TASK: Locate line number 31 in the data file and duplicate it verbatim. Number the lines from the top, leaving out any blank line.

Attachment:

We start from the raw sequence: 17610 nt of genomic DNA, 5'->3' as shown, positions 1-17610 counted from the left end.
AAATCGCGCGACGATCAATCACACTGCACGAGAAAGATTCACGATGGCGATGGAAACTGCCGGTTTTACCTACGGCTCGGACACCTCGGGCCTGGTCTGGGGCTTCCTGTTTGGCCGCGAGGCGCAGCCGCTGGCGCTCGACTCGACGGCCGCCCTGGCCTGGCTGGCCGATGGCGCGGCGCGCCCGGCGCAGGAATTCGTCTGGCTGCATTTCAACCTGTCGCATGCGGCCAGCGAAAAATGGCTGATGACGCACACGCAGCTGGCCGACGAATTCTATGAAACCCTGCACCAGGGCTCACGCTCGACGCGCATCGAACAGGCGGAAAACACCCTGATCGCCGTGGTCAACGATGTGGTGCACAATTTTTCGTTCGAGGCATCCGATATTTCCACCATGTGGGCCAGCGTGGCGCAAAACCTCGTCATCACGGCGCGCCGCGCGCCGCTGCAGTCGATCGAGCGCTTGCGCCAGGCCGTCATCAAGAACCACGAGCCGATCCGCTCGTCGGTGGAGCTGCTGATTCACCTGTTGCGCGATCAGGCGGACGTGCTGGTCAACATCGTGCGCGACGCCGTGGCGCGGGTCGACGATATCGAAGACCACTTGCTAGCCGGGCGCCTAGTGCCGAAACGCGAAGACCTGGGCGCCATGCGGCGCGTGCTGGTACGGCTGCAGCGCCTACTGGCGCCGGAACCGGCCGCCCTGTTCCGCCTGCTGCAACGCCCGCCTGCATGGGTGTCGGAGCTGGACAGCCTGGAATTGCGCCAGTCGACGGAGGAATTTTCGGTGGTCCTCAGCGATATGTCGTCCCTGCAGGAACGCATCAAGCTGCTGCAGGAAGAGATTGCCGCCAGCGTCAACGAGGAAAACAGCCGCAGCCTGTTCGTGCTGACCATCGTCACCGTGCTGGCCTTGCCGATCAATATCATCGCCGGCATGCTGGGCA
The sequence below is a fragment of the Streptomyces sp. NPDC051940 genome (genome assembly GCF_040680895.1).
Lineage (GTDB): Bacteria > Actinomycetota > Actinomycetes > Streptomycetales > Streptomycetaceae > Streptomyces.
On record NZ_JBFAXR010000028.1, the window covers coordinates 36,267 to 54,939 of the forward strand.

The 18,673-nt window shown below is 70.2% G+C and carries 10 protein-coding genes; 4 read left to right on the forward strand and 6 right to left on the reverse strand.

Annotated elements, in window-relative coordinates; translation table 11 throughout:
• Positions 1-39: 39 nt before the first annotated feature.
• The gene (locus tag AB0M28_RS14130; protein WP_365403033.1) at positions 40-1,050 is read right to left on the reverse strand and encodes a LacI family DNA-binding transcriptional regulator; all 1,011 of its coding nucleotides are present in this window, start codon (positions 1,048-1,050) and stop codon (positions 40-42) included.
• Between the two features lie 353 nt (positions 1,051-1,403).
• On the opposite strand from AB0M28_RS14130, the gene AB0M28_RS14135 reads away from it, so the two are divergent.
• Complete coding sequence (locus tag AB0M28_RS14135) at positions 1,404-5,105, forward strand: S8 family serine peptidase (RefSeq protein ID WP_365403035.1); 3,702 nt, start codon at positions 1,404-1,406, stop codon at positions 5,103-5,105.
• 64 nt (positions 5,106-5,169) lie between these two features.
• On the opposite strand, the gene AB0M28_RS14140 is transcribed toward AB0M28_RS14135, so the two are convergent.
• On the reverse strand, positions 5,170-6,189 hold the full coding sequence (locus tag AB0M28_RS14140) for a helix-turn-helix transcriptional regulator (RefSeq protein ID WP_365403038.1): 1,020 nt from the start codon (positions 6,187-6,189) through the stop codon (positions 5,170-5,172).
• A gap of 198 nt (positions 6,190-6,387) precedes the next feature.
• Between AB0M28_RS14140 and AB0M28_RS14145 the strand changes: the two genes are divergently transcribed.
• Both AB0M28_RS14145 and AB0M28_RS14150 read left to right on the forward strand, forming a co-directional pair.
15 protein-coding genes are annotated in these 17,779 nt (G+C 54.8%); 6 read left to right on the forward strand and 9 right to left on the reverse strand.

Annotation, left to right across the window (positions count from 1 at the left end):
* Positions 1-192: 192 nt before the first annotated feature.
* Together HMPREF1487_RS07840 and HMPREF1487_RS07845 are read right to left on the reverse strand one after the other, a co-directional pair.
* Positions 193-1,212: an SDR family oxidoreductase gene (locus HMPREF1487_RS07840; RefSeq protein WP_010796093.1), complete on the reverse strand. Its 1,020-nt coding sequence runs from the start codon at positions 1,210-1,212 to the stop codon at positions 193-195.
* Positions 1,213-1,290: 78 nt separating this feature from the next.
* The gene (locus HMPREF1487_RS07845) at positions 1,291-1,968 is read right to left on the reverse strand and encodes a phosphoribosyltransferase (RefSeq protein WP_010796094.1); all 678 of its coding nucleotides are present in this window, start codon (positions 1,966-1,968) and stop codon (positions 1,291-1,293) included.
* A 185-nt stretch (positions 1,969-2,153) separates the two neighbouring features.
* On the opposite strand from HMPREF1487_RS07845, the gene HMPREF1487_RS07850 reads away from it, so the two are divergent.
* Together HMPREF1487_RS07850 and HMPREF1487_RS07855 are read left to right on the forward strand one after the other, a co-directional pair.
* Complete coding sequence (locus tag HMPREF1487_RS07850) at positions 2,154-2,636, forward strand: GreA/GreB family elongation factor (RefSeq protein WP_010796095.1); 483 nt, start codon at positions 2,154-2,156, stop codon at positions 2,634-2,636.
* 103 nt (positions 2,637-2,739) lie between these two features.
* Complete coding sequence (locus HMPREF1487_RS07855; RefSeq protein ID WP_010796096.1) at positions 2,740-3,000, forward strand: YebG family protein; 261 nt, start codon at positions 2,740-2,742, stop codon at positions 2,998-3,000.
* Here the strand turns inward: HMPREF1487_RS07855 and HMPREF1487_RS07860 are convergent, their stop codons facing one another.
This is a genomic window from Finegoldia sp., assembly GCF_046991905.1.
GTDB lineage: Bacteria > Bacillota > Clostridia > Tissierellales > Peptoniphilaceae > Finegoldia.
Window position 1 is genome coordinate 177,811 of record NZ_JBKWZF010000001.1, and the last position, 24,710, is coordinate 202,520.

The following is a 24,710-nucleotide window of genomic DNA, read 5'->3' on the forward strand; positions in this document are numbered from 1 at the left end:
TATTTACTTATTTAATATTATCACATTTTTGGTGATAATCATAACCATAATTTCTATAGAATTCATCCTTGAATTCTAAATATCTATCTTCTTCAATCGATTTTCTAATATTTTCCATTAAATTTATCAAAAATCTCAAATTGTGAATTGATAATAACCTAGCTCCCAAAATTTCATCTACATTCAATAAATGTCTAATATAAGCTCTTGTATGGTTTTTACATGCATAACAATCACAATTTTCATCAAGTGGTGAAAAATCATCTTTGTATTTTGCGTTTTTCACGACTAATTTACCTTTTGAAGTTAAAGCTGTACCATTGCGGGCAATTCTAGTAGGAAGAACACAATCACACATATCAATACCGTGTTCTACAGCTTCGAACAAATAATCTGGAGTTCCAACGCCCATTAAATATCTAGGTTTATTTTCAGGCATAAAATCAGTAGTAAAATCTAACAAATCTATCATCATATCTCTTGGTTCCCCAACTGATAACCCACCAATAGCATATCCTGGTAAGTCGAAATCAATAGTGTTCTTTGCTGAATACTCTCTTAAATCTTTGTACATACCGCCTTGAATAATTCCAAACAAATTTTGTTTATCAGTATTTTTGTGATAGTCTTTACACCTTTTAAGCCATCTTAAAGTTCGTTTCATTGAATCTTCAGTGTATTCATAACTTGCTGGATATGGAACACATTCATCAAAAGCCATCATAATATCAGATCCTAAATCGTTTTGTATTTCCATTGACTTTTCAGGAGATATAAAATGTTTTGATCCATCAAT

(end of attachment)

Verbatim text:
* Complete coding sequence (locus HMPREF1487_RS07855; RefSeq protein ID WP_010796096.1) at positions 2,740-3,000, forward strand: YebG family protein; 261 nt, start codon at positions 2,740-2,742, stop codon at positions 2,998-3,000.